Peter Fernandez, best known as the title character's voice in the animated "Speed Racer" TV series, died Thursday from lung cancer at age 83, Anime News Network reported.
Fernandez not only voiced Speed himself, but also his brother Racer X and several other characters in the English-dubbed adaptation of Tatsunoko's "Mach Go Go Go" anime series, the Internet site said. He also directed the voice cast and even wrote the lyrics to the signature theme song used in the show imported from Japan in 1967. He later played Lupin III, Daisuke Jigen, and President Jimmy Carter in a dubbed version of "Lupin III: The Secret of Mamo."
His voice can be heard in such dubbed anime titles as "Astro Boy," "Gigantor," "Marine Boy," "Star Blazers: The Bolar Wars," and "Superbook." He made a cameo appearance as an announcer in the 2008 live-action "Speed Racer" film, Anime News Network said.
Corinne Orr, the actress who played Speed Racer's romantic interest Trixie and younger brother Sprittle Racer, spoke with Fernandez as recently as last week, the Anime News Network said. The two had worked together on 200 productions, and she noted that he was a big star on radio and Broadway and had starred in the 1949 film "City Across the River" where Tony Curtis only had a bit part."
Orr is the last surviving member of the "Speed Racer" main cast.
Orr told the Web site, "His great joy was doing all these conventions and receiving the acknowledgement and accolades from all his fans at the end of his life."
Producer and anime distributor William Winckler told Anime News Network that he was glad that renewed interest accompanying the 2008 live-action Speed Racer film, Fernandez "finally got the attention and respect he deserved from the general public and mainstream press."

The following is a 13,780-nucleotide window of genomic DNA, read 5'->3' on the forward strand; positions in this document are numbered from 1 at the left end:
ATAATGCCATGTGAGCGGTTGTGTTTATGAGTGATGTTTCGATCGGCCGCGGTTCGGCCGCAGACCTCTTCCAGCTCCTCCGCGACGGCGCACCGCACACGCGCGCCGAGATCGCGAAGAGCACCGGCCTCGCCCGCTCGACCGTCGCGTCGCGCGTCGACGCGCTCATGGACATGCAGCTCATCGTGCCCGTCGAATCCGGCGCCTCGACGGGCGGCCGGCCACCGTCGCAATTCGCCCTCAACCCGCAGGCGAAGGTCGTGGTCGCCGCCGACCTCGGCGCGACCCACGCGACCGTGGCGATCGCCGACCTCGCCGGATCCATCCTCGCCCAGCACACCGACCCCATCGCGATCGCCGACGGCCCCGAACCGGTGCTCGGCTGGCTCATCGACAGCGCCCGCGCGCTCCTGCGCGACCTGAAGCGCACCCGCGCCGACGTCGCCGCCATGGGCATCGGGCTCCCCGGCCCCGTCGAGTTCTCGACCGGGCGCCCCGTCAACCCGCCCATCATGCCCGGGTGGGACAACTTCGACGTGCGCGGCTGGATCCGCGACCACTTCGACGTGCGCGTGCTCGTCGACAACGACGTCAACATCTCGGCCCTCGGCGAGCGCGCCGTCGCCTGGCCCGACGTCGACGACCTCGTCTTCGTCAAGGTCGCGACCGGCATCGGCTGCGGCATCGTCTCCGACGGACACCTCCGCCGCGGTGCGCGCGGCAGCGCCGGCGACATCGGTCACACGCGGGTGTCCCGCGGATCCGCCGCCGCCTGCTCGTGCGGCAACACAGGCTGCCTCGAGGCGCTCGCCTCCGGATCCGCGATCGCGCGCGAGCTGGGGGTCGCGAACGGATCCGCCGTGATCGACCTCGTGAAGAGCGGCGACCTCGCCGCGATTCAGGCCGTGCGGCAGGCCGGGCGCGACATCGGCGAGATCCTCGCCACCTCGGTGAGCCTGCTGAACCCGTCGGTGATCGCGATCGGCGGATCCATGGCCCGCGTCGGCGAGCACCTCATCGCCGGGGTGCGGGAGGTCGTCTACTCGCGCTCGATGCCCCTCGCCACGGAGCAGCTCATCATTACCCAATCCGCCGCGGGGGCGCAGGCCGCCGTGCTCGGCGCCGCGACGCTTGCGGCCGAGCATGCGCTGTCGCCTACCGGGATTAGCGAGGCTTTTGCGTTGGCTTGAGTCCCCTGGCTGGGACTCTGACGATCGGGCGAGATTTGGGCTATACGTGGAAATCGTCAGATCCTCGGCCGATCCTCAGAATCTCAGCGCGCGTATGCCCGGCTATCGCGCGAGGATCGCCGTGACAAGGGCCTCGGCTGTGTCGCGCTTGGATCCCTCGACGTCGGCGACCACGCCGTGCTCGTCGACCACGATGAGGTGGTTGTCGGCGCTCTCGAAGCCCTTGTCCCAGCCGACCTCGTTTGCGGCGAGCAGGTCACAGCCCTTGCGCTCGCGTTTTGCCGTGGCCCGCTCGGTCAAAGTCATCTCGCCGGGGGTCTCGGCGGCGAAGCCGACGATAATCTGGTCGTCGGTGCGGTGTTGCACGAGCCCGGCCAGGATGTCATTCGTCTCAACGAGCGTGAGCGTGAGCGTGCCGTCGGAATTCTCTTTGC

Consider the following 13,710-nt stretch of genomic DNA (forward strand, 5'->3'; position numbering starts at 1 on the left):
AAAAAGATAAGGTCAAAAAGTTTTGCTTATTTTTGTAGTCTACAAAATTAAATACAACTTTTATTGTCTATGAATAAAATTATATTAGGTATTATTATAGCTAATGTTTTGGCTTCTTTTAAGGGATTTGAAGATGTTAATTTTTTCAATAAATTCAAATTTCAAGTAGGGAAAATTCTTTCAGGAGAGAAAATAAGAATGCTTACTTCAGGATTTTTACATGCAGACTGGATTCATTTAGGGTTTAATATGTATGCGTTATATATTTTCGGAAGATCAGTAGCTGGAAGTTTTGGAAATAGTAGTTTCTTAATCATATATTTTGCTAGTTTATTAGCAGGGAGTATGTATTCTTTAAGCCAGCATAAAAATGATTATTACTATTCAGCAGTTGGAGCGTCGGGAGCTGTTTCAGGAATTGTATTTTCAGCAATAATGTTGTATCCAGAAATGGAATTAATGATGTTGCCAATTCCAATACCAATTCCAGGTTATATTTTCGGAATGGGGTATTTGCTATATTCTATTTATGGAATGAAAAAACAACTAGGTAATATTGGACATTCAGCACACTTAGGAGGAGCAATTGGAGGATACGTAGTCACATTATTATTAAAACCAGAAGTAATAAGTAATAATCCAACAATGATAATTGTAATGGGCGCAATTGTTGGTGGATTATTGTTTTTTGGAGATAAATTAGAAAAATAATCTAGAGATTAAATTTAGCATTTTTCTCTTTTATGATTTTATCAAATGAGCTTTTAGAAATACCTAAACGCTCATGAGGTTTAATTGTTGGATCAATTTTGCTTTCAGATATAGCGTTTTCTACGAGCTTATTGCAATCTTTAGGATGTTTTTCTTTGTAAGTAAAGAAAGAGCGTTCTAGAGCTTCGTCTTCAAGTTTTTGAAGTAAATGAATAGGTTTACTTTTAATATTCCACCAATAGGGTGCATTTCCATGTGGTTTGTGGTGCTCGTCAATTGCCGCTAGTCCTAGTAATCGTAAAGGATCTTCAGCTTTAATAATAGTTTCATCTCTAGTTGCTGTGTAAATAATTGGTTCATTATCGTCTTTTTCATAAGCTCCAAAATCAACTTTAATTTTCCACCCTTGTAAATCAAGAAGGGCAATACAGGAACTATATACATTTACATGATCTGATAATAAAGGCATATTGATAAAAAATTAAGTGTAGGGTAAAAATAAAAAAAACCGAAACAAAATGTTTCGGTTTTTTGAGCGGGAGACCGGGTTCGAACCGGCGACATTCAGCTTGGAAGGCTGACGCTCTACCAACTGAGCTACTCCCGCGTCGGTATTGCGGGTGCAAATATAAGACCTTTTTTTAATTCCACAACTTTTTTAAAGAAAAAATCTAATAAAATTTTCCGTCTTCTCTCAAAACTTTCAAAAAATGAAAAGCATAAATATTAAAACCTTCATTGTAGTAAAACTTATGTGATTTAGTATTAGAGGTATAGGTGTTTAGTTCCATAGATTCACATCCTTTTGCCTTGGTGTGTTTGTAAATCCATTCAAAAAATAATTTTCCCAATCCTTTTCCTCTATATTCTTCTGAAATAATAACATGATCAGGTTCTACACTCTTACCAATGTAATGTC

"Anime and Japanese live-action fantasy will never be the same without him. Peter's contribution to anime and Japanese live-action will live forever."
Fernandez's family is planning a private service, but there are plans for a public celebration of his life in September in Pomona, New York.
Fernandez had posted on his MySpace page that he started he career at age 7 as a model for the John Robert Powers Agency. He describes a long show-business career.
"I worked on both radio and Broadway acting in such Golden Age radio shows as 'Mr. District Attorney,' 'Suspense,' 'Gangbusters' and 'The Adventures of Superman.' Some of my regular roles were as George Bigelow on 'The Aldrich Family' and as Jerry on 'The Sea Hound.' During my stint in the Broadway play 'Watch on the Rhine,' the cast was invited to the White House to meet President Franklin Roosevelt."
He was on Broadway in "Whiteoaks" with Ethel Barrymore at 11, according to The New York Times, which interviewed him in 2008 just ahead of the "Speed Racer" live-action movie's release.
Fernandez conceded to the Times that he would be best remembered as Speed Racer.
"I keep saying to myself, 'Of all the things you've done in show business, this is the one thing that's recognized,' " he told the Times.
"The only instructions I got was to Americanize it," he said of his work on the show. "It was a challenging assignment, because the episodes would come in sporadically and with only rough translations. "I never knew what was coming next."
"When a new character appeared — a very sinister-looking driver with what looked like an X on him — I called him Racer X," he continued. "I found out later he was Speed’s brother."
"I had the most fun thinking of the villain names and slipping in a few adult humor lines," Mr. Fernandez said. But the comedy was more arch or trippy than racy. "An example is 'This dangerous situation is becoming dangerous.' "
The Times said Fernandez was treated like royalty at comic book and anime conventions, the Times said in 2008.
Fernandez was born in Manhattan, New York on January 29, 1927, according to his official biography. His parents were from Cuba.
He lived in Pomona, New York, "along with ducks, chickens, geese, cats and many other animals that want love and affection."
In 1978, he married Noel Smith, a writer and poet.